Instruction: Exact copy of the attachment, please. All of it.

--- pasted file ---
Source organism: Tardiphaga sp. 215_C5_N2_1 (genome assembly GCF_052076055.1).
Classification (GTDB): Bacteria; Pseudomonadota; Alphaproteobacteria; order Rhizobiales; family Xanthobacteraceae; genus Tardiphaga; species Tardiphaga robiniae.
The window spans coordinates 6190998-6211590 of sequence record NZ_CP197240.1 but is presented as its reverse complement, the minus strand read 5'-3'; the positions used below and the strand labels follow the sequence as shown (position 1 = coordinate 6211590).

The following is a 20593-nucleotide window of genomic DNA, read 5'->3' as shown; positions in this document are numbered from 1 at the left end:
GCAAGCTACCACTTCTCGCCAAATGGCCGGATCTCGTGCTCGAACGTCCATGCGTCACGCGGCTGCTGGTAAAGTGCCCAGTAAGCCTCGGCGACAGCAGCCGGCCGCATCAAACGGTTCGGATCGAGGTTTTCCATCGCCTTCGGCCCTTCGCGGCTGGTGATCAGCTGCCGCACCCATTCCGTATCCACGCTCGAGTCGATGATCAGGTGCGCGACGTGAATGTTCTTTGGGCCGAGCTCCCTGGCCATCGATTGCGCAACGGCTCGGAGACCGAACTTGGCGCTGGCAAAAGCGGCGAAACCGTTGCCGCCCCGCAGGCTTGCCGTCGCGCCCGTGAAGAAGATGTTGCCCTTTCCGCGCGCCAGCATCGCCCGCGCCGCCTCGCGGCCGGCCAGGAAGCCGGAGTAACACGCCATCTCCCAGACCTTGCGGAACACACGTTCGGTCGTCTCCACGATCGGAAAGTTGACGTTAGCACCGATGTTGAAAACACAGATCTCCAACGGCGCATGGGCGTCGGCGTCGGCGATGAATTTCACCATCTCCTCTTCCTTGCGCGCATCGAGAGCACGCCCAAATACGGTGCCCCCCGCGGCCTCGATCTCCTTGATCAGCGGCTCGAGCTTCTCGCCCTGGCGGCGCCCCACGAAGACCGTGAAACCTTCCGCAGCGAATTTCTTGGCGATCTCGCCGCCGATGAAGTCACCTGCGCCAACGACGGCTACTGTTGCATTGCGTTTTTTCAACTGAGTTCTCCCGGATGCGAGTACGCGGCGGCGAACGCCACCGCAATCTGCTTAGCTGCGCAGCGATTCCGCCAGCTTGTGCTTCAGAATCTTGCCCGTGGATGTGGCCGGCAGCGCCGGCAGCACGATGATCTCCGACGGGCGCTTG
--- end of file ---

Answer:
Source organism: Tardiphaga sp. 215_C5_N2_1 (genome assembly GCF_052076055.1).
Classification (GTDB): Bacteria; Pseudomonadota; Alphaproteobacteria; order Rhizobiales; family Xanthobacteraceae; genus Tardiphaga; species Tardiphaga robiniae.
The window spans coordinates 6190998-6211590 of sequence record NZ_CP197240.1 but is presented as its reverse complement, the minus strand read 5'-3'; the positions used below and the strand labels follow the sequence as shown (position 1 = coordinate 6211590).

The following is a 20593-nucleotide window of genomic DNA, read 5'->3' as shown; positions in this document are numbered from 1 at the left end:
GCAAGCTACCACTTCTCGCCAAATGGCCGGATCTCGTGCTCGAACGTCCATGCGTCACGCGGCTGCTGGTAAAGTGCCCAGTAAGCCTCGGCGACAGCAGCCGGCCGCATCAAACGGTTCGGATCGAGGTTTTCCATCGCCTTCGGCCCTTCGCGGCTGGTGATCAGCTGCCGCACCCATTCCGTATCCACGCTCGAGTCGATGATCAGGTGCGCGACGTGAATGTTCTTTGGGCCGAGCTCCCTGGCCATCGATTGCGCAACGGCTCGGAGACCGAACTTGGCGCTGGCAAAAGCGGCGAAACCGTTGCCGCCCCGCAGGCTTGCCGTCGCGCCCGTGAAGAAGATGTTGCCCTTTCCGCGCGCCAGCATCGCCCGCGCCGCCTCGCGGCCGGCCAGGAAGCCGGAGTAACACGCCATCTCCCAGACCTTGCGGAACACACGTTCGGTCGTCTCCACGATCGGAAAGTTGACGTTAGCACCGATGTTGAAAACACAGATCTCCAACGGCGCATGGGCGTCGGCGTCGGCGATGAATTTCACCATCTCCTCTTCCTTGCGCGCATCGAGAGCACGCCCAAATACGGTGCCCCCCGCGGCCTCGATCTCCTTGATCAGCGGCTCGAGCTTCTCGCCCTGGCGGCGCCCCACGAAGACCGTGAAACCTTCCGCAGCGAATTTCTTGGCGATCTCGCCGCCGATGAAGTCACCTGCGCCAACGACGGCTACTGTTGCATTGCGTTTTTTCAACTGAGTTCTCCCGGATGCGAGTACGCGGCGGCGAACGCCACCGCAATCTGCTTAGCTGCGCAGCGATTCCGCCAGCTTGTGCTTCAGAATCTTGCCCGTGGATGTGGCCGGCAGCGCCGGCAGCACGATGATCTCCGACGGGCGCTTG